Global Internet Trends – how are retailers and consumers adapting to the Internet age?
By James Sinclair, Marketing Manager at tradefinanceglobal.com.
The World Economy
Worldwide economic growth is slowing and is changing geographically. China and other emerging Asian markets are now contributing more to growth than North America and Europe.
Historically low interest rates coupled with an ever-growing debt mountain are also indicative of a slowing global economy.
The significance of demographic trends ought not to be underestimated. Decreasing birth rates and an ageing population have created their own challenges.
Tying this all together portrays an uncertain outlook. However, the Internet is at the forefront of confronting these challenges – it provides a marketplace for innovative businesses that reduce costs but drive up efficiency.
Whilst the number of Internet users is increasing globally, nowhere is this more apparent than India, which has just passed the United States to become the country with the second largest number of Internet users behind China.
On the other hand, global smartphone use is decreasing after years of high growth, with the Android market increasing at the expense of the iOS operating system.
Despite the majority of developed countries already having a high number of Internet users, there are still significant barriers for underdeveloped nations, especially those with low literacy rates.
Internet advertising in the United States has increased by 20% since last year, with the majority of that growth coming from mobile advertising and driven primarily by Facebook and Google.
Notwithstanding this progression, online advertising often irritates consumers with over 200 million people globally using Ad blocking software.
As technology has become more available, marketing and retail methods have also evolved. In the United States the Millennial Generation make up 27% of the total population and their preferred shopping method is online. The interweaving of technology, media and distribution has revolutionised retail. Personalised marketing via Facebook, Instagram, and Twitter has heightened the presence of online commerce. This marketing, targeted at the ever-connected Millennials, along with easy and on-demand online purchasing has allowed new products and brands to flourish.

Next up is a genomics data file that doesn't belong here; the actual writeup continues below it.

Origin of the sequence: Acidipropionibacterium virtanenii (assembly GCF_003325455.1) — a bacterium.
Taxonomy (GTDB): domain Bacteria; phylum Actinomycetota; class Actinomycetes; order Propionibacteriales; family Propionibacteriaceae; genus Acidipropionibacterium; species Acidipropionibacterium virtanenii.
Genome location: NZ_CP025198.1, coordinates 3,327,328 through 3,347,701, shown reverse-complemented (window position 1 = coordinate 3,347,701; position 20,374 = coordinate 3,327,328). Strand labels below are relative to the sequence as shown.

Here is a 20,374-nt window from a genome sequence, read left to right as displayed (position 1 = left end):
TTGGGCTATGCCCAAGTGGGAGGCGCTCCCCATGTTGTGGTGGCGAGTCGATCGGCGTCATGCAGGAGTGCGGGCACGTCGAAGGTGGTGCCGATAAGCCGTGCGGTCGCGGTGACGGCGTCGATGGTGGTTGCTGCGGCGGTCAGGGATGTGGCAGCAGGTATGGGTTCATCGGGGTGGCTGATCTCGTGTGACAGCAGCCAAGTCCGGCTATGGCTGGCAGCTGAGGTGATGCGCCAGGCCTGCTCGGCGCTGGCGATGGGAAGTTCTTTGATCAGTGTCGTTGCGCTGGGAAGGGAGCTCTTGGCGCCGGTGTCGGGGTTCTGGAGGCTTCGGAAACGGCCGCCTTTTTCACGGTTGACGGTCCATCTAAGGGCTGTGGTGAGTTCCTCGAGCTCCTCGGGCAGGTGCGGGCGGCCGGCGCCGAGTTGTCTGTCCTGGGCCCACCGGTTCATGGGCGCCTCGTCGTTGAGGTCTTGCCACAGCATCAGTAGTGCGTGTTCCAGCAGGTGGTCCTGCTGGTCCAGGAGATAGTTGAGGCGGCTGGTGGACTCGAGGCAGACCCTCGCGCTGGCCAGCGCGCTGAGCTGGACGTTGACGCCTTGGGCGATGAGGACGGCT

The Role of Visual Media
Not only do the Millennials use lots of social media, the way they consume media is also different from previous generations. Snapchat provides a good case study into how advertisers are trying to exploit increasing social media usage, for example, following the creation of a KFC Snapchat filter, there was a 23% visitation lift within 7 days.
Regarding sports viewing, 2016 could be a remarkable year. For the 2016 NFL season, Twitter is trying to create the ultimate sports viewing platform with live broadcast, analysis, scores, replays and social media all in one place.
Additionally, the increased use of image-based platforms has provided an opportunity for selling products., for example 55% of Pinterest users in the United States use the platform to find and shop for products.
Messaging services are increasingly being used for business-related conversations, especially in China. The Chinese messaging service WeChat, for example, added a new banking service in 2015. For those born towards the end of the 20th century, the Internet and social media are the most popular channels for conducting business.
Talking to your Computer
Talking to your computer or mobile might be something others think very strange, but it is fast becoming a popular form of computing input. Not only is it simple and hands-free, but also is increasingly delivering accurate search results. Andrew Ng, Chief Scientist of the Chinese search engine, Baidu, predicts that by 2020, at least 50% of all searches will be through images or speech.
Speech is also being used to shop. The Amazon Echo is a microphone with which you can order products from the Amazon website without even being at a computer.
Is it a car? Is it a computer?
The computerisation of cars is accelerating rapidly. Google and Tesla are at the vanguard of developing driverless cars, but their safety will come under scrutiny following the first fatality involving a self-driving car on 1 July.
The United States, and in particular Detroit, used to be the world leader in automobile production and through innovation is seeking to regain its lead. General Motors and Ford are top 10 global car manufacturers and with recent advances including Uber, Lyft and driverless cars, the United States is poised to retake the mantle.
The use of data and analytics has also helped markedly improve business efficiency. Nevertheless, this has given rise to multiple security concerns such as those revealed by Edward Snowden.